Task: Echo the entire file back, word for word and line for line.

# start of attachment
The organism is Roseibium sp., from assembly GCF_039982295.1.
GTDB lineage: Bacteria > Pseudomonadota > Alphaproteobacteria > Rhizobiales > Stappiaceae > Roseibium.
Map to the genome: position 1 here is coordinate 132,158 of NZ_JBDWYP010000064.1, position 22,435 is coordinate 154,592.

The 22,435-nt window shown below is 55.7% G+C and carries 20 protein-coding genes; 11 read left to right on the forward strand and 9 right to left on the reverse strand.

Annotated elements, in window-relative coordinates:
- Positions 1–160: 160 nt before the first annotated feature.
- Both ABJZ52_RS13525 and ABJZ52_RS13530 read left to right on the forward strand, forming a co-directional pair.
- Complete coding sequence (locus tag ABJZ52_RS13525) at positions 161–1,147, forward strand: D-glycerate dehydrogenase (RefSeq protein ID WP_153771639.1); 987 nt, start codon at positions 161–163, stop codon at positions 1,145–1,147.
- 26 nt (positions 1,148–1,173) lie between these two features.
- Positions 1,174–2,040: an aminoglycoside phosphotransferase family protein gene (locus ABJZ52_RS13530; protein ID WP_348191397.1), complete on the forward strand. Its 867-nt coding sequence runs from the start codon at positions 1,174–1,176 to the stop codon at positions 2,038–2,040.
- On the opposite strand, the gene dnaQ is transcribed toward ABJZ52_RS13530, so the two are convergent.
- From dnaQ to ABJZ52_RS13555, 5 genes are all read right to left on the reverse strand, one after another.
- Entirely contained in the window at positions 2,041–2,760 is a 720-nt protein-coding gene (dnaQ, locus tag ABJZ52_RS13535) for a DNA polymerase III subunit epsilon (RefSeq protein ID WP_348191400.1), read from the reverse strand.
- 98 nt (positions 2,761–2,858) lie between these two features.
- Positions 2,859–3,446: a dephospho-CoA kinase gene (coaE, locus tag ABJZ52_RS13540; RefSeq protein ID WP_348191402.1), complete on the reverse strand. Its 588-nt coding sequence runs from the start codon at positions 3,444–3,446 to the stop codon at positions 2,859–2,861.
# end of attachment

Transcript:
The organism is Roseibium sp., from assembly GCF_039982295.1.
GTDB lineage: Bacteria > Pseudomonadota > Alphaproteobacteria > Rhizobiales > Stappiaceae > Roseibium.
Map to the genome: position 1 here is coordinate 132,158 of NZ_JBDWYP010000064.1, position 22,435 is coordinate 154,592.

The 22,435-nt window shown below is 55.7% G+C and carries 20 protein-coding genes; 11 read left to right on the forward strand and 9 right to left on the reverse strand.

Annotated elements, in window-relative coordinates:
- Positions 1–160: 160 nt before the first annotated feature.
- Both ABJZ52_RS13525 and ABJZ52_RS13530 read left to right on the forward strand, forming a co-directional pair.
- Complete coding sequence (locus tag ABJZ52_RS13525) at positions 161–1,147, forward strand: D-glycerate dehydrogenase (RefSeq protein ID WP_153771639.1); 987 nt, start codon at positions 161–163, stop codon at positions 1,145–1,147.
- 26 nt (positions 1,148–1,173) lie between these two features.
- Positions 1,174–2,040: an aminoglycoside phosphotransferase family protein gene (locus ABJZ52_RS13530; protein ID WP_348191397.1), complete on the forward strand. Its 867-nt coding sequence runs from the start codon at positions 1,174–1,176 to the stop codon at positions 2,038–2,040.
- On the opposite strand, the gene dnaQ is transcribed toward ABJZ52_RS13530, so the two are convergent.
- From dnaQ to ABJZ52_RS13555, 5 genes are all read right to left on the reverse strand, one after another.
- Entirely contained in the window at positions 2,041–2,760 is a 720-nt protein-coding gene (dnaQ, locus tag ABJZ52_RS13535) for a DNA polymerase III subunit epsilon (RefSeq protein ID WP_348191400.1), read from the reverse strand.
- 98 nt (positions 2,761–2,858) lie between these two features.
- Positions 2,859–3,446: a dephospho-CoA kinase gene (coaE, locus tag ABJZ52_RS13540; RefSeq protein ID WP_348191402.1), complete on the reverse strand. Its 588-nt coding sequence runs from the start codon at positions 3,444–3,446 to the stop codon at positions 2,859–2,861.